There’s a rather pointless scene where Winn helps Mon-El sneak out of the DEO, and they go to a bar and get drunk, and it’s Halloween so everyone is in costume, and Oingo Boingo is playing, and then Mon-El arm-wrestles some guy in a mummy costume and accidentally breaks his arm (is this a reference to Ursa breaking a guy’s arm, or am I reading too much into things?). This then leads into an even more pointless scene where Supergirl tells Mon-El about her parents and how they weren’t perfect, and in fact, they “saw the end of the world coming and didn’t do anything about it,” which is a weirdly harsh line coming from Kara, and I can’t even guess at the point of this conversation.
Speaking of bad lines, the scene where Supergirl confronts Roulette is full of awful dialogue. At one point, Roulette insists her fight club is perfectly moral and legal because the combatants aren’t human, adding, “See, Michael Vick made a big mistake. People don’t care about what happens to aliens. But they do care about dogs!” And that’s, like, the end of the scene. So that’s surely our first contender for Worst Line of the Season (last season’s winner, in case you forgot: “You’re nothing but a glorified Windows Vista!”). Also, did anyone notice Roulette wears the same red dress for about three days straight? I can only imagine the smell caused just by all the spilled champagne.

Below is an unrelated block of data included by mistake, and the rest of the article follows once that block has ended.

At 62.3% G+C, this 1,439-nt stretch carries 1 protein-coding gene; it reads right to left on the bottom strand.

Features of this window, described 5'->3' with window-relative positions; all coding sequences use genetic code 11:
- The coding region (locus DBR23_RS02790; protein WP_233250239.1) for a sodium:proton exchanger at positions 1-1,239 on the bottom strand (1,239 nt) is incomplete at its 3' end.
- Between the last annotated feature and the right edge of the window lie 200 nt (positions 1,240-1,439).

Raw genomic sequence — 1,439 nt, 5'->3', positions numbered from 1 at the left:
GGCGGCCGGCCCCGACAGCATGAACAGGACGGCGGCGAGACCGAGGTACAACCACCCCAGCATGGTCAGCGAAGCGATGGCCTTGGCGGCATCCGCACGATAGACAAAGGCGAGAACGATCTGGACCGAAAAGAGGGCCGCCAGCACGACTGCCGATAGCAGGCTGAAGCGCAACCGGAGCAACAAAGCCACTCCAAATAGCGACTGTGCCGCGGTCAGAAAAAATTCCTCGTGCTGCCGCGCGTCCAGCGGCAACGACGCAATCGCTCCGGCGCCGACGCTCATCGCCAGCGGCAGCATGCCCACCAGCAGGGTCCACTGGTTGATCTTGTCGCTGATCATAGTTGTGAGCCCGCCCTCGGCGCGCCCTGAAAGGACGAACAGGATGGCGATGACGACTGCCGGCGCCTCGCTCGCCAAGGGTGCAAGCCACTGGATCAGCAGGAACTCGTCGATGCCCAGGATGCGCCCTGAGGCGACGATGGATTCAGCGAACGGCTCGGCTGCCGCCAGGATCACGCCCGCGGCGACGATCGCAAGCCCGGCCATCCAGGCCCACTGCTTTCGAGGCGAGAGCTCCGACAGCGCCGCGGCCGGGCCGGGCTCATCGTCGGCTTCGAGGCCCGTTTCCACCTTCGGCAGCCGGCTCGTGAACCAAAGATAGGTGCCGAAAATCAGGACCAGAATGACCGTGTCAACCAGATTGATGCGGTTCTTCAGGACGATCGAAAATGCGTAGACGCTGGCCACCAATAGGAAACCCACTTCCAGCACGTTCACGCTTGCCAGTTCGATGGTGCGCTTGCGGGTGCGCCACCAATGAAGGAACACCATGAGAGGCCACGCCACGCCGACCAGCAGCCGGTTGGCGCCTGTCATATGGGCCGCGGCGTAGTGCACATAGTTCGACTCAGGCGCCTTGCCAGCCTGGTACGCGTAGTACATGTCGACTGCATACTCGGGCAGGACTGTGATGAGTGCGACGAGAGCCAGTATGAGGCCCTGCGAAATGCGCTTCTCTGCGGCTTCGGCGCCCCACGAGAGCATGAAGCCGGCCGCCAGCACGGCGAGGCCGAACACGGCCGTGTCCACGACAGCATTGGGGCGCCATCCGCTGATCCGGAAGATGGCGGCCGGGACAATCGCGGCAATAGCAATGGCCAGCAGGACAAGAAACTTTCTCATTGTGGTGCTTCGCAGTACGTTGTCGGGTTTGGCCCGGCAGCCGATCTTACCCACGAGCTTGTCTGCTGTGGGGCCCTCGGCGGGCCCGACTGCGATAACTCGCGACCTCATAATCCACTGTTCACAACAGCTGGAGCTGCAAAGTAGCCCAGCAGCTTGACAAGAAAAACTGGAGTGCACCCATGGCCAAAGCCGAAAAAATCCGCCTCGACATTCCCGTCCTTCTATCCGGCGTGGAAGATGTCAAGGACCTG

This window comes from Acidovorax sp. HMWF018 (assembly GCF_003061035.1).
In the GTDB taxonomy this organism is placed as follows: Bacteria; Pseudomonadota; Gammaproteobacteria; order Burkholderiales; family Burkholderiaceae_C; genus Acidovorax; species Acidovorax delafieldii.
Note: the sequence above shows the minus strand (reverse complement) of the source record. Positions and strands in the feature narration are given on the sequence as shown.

So yeah, it sure didn’t take long for this show to fall back into its usual rut of nonsensical scenes and endless speechifying. Admittedly, there were a few funny moments and amusing quips, but on balance they were way outnumbered by the incoherent and awful dialogue.
Next week: Mon-El apparently adopts a Clark Kent-like secret identity to work for CatCo, complete with glasses and dorky bowtie. Meanwhile, in another attempt to give James any sort of reason to exist, he becomes a vigilante. Jimmy Olsen, vigilante. That’s a new one.